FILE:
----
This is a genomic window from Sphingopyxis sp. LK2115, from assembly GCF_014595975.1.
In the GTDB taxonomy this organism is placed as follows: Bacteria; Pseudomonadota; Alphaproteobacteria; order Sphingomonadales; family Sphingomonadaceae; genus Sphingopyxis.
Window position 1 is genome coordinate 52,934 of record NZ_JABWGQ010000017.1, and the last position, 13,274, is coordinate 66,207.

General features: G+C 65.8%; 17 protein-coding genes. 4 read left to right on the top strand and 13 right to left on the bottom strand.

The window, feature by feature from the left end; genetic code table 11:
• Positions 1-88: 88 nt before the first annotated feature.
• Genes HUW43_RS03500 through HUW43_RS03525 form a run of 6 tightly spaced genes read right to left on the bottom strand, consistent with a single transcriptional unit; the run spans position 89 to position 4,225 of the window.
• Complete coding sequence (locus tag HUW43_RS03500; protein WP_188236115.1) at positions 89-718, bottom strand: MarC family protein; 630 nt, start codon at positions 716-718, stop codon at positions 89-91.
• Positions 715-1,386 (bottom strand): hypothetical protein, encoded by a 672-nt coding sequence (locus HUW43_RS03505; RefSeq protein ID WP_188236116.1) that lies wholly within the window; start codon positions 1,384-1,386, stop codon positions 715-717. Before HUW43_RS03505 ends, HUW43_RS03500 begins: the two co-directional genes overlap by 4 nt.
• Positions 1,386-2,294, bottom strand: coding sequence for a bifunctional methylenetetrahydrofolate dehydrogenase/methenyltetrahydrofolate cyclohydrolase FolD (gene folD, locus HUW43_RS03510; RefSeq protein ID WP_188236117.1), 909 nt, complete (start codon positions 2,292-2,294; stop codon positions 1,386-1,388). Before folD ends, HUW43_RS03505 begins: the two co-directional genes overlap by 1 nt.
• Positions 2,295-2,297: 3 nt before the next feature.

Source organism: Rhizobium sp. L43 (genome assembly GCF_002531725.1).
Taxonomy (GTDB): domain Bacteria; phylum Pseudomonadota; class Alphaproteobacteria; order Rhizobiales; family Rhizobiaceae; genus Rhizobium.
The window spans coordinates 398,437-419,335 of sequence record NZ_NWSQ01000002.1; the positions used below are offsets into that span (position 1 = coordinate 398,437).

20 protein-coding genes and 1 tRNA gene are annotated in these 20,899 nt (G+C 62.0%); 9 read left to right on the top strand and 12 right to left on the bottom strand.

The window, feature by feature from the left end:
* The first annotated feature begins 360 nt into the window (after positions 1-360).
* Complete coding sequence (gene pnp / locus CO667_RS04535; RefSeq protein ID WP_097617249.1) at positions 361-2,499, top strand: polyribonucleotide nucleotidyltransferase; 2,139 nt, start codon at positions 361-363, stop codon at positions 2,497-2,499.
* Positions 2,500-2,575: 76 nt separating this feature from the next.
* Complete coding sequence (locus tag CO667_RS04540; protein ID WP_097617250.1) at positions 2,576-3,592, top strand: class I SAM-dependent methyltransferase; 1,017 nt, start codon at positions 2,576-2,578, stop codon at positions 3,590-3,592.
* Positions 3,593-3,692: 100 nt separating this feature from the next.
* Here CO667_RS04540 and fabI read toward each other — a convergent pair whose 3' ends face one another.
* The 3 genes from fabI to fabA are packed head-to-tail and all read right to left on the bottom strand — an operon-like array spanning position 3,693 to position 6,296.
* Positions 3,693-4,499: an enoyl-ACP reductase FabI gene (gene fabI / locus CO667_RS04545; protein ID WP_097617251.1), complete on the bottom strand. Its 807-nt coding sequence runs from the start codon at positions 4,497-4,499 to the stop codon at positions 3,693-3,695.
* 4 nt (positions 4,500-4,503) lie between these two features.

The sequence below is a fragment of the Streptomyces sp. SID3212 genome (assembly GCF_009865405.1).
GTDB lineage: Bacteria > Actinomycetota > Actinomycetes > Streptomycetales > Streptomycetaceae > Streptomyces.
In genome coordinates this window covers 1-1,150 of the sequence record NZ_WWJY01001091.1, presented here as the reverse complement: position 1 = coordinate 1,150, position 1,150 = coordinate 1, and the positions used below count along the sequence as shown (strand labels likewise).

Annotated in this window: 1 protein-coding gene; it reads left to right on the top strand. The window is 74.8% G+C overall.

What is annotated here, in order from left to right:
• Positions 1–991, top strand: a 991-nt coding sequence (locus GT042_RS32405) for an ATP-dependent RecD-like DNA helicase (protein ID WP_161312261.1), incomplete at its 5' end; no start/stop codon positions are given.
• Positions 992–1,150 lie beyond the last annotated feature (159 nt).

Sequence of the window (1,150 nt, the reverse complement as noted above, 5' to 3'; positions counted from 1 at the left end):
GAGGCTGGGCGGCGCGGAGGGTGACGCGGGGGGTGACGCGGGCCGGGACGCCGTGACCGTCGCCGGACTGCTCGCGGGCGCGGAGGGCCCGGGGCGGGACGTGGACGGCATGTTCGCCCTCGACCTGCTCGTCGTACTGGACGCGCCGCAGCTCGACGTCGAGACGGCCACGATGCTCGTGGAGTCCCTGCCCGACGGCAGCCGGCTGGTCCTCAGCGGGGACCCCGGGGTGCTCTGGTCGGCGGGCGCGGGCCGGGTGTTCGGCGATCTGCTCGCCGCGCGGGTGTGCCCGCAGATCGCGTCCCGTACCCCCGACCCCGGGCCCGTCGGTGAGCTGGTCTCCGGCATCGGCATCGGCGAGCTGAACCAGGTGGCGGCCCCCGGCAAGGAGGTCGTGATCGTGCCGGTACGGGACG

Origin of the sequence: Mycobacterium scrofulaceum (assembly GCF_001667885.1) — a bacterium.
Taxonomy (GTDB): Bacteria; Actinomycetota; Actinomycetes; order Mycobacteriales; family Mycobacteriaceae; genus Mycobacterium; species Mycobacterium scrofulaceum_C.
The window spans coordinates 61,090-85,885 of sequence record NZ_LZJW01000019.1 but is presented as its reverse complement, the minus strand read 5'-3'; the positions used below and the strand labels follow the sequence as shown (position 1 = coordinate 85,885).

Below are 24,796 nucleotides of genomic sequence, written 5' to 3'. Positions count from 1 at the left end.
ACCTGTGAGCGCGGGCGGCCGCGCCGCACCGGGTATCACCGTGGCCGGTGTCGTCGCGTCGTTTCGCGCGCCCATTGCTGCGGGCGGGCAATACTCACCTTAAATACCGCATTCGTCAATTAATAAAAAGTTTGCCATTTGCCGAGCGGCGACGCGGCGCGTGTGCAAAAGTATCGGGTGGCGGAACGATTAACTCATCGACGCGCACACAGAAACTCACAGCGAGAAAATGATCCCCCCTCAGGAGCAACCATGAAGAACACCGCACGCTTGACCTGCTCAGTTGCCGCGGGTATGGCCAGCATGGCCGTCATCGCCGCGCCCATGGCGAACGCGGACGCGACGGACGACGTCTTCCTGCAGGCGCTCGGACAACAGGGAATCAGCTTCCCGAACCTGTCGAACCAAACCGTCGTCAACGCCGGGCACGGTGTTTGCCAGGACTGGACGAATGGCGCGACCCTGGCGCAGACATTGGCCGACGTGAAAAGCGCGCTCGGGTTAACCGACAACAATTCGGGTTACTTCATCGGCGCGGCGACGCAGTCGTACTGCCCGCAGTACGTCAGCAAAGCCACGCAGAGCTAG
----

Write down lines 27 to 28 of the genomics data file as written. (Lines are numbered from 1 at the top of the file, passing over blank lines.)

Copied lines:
GTDB lineage: Bacteria > Actinomycetota > Actinomycetes > Streptomycetales > Streptomycetaceae > Streptomyces.
In genome coordinates this window covers 1-1,150 of the sequence record NZ_WWJY01001091.1, presented here as the reverse complement: position 1 = coordinate 1,150, position 1,150 = coordinate 1, and the positions used below count along the sequence as shown (strand labels likewise).